MIAMI – Vaccine hesitancy remains in law enforcement despite the number of officers who have been lost to COVID-19.
“Not knowing what the impact would be later on, the long term impact of the vaccination. That’s the purpose of my hesitation,” said City of Miami Maj. Albert Guerra.
Guerra got his first shot Thursday at a vaccine drive organized by the Association of Miami-Dade Police Chiefs and the Miami Heat at FTX Arena.
Organizers said that about 10 police officers got their shot at the one-day event. It was a low turnout, but they say if at least one person got vaccinated, it was worth it.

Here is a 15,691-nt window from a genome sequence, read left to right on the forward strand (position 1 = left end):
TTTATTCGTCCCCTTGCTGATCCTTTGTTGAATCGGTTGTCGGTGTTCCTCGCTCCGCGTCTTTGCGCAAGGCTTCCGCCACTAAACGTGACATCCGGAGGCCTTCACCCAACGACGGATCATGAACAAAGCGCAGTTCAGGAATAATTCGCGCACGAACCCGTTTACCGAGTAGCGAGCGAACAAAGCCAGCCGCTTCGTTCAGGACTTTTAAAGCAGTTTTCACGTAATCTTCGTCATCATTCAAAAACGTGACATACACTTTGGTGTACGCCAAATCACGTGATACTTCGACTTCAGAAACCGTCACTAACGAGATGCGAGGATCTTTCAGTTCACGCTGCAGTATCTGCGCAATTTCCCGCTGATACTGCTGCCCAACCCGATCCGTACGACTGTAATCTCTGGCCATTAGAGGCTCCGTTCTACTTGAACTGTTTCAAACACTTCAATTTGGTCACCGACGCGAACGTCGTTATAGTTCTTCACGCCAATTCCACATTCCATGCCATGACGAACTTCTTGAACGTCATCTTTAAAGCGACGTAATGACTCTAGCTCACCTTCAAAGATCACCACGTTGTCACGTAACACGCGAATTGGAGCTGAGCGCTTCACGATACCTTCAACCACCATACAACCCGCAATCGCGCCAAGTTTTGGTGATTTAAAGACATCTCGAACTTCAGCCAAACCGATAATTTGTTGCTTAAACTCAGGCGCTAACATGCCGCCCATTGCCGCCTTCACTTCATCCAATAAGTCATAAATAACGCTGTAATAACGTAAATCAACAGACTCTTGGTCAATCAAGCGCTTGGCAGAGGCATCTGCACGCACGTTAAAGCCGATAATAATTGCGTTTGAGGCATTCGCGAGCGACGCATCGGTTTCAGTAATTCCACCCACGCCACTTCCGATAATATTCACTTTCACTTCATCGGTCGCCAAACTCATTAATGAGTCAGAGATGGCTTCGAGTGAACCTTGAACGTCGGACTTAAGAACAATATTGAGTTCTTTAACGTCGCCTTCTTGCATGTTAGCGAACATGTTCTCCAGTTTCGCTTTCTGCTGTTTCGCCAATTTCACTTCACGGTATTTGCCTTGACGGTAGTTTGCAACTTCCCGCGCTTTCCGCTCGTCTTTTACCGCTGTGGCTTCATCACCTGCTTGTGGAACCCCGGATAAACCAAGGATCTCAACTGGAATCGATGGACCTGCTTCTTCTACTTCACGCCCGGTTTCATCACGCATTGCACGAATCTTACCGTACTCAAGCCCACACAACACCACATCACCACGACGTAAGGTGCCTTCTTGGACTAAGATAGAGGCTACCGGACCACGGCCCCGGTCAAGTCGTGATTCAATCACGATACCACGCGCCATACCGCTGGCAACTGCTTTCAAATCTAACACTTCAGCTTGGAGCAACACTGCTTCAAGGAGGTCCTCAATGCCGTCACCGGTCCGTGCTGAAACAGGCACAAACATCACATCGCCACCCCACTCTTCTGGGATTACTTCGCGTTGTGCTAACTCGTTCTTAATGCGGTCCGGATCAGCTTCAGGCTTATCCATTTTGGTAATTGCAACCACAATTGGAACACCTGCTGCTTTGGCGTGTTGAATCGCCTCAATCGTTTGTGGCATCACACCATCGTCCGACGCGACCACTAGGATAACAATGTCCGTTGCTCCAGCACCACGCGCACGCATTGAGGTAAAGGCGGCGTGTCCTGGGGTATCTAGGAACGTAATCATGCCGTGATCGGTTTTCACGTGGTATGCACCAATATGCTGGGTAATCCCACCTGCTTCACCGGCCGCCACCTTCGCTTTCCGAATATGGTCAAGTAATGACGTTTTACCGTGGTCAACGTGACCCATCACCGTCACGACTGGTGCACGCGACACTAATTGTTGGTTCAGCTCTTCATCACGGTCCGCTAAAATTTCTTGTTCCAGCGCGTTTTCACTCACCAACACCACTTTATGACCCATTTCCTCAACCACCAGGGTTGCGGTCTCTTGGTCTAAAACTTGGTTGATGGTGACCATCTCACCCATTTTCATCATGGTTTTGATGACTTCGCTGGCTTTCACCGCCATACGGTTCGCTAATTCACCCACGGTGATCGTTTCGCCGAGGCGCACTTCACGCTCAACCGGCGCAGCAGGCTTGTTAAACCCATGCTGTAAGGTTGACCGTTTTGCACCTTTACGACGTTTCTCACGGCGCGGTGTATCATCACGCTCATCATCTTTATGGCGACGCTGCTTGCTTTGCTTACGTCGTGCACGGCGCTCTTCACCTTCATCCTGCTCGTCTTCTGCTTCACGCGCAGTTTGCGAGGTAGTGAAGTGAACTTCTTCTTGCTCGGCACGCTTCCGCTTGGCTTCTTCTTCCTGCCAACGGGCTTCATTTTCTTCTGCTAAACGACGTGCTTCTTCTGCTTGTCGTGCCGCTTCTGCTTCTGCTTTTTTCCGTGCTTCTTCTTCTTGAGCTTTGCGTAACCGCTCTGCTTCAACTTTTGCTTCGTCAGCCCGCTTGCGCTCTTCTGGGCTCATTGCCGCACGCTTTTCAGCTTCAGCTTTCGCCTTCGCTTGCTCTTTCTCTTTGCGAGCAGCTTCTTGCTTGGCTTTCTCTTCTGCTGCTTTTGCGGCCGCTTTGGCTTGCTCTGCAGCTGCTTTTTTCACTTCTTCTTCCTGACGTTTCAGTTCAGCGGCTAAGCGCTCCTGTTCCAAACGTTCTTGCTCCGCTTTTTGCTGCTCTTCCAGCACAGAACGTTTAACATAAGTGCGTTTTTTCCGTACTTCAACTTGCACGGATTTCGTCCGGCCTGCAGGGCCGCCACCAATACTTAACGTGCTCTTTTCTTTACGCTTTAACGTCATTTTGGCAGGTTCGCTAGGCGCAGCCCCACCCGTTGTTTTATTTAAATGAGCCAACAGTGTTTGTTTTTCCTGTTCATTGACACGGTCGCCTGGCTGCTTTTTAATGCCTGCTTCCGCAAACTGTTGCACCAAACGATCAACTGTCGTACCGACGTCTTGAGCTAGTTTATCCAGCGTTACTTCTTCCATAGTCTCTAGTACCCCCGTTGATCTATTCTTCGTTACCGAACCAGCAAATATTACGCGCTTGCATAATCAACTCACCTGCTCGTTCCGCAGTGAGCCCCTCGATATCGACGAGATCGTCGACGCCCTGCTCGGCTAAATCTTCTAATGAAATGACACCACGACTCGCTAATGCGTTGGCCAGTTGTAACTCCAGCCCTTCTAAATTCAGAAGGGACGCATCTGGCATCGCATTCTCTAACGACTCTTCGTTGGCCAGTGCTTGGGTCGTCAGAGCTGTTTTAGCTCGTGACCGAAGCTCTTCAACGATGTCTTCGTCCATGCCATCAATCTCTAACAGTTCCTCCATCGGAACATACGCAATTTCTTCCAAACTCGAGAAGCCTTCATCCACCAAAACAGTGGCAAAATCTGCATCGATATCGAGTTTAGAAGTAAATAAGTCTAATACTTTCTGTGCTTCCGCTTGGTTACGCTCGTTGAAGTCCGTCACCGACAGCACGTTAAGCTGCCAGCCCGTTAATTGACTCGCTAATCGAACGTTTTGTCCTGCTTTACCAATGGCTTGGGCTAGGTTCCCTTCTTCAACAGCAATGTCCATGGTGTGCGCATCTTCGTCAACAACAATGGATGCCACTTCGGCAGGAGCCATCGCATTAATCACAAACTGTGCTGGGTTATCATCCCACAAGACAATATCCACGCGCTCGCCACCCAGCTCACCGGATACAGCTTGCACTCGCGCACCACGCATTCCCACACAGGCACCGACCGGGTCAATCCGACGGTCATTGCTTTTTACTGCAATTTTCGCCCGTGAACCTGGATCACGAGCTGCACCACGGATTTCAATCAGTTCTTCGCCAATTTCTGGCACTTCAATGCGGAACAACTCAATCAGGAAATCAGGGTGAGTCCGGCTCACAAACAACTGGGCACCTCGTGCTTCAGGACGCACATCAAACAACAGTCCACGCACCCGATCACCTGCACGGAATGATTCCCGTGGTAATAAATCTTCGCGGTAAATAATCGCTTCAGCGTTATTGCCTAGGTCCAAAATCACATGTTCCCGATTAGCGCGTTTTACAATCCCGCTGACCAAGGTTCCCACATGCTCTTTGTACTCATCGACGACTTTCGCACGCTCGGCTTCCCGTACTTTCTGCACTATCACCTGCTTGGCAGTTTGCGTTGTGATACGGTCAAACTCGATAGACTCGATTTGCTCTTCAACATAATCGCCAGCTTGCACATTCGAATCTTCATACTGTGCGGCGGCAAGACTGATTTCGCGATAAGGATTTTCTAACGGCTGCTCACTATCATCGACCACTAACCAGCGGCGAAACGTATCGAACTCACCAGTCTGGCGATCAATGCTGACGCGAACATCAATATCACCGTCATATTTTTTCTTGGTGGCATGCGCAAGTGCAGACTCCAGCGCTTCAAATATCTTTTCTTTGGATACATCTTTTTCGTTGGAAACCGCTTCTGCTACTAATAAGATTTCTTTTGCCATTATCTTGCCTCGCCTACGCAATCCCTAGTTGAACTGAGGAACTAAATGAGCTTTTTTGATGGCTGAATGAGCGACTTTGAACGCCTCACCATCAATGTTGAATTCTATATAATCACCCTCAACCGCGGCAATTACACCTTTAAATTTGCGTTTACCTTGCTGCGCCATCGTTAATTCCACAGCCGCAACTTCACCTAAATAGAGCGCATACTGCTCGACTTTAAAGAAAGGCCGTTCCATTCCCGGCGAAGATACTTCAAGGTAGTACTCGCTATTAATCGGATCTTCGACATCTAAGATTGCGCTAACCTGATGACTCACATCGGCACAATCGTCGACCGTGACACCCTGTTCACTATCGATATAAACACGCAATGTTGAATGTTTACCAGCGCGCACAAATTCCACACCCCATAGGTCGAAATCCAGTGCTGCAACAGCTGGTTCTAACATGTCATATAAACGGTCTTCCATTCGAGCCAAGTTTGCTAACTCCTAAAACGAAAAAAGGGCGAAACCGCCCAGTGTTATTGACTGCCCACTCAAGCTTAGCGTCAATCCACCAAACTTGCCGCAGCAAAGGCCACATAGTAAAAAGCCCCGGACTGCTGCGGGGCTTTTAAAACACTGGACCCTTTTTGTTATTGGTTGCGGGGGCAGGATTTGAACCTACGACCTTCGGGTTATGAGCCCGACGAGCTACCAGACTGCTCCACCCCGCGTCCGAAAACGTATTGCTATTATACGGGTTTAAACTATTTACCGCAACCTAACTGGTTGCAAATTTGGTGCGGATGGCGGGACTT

For Guerra, the final push came by way of his father who was seriously ill with COVID.
He spent 18 days in the hospital — at times on a respirator — and survived.
“[I asked him], ‘Would you have taken the vaccine knowing what you know now?’ And he said yeah. So that pretty much changed my mind,” Guerra said.
El Portal Police Chief David Magnusson is a big vaccine advocate.
“More cops have died in the line of duty from COVID than from gunshots and traffic crashes, which are always one and two, combined for the past two years,” he said.
Recently in South Florida we lost five officers in just one week.
Magnusson doesn’t believe in vaccine mandates, but he believes in respectful debate and blames misinformation for the low vaccination rates in law enforcement.
He’s urging officers in South Florida to do their research and verify where it’s coming from.
“We’re supposed to protect and serve,” Magnusson said. “We can’t do either if we’re laid up in quarantine or we’re laid up in a hospital on a respirator.”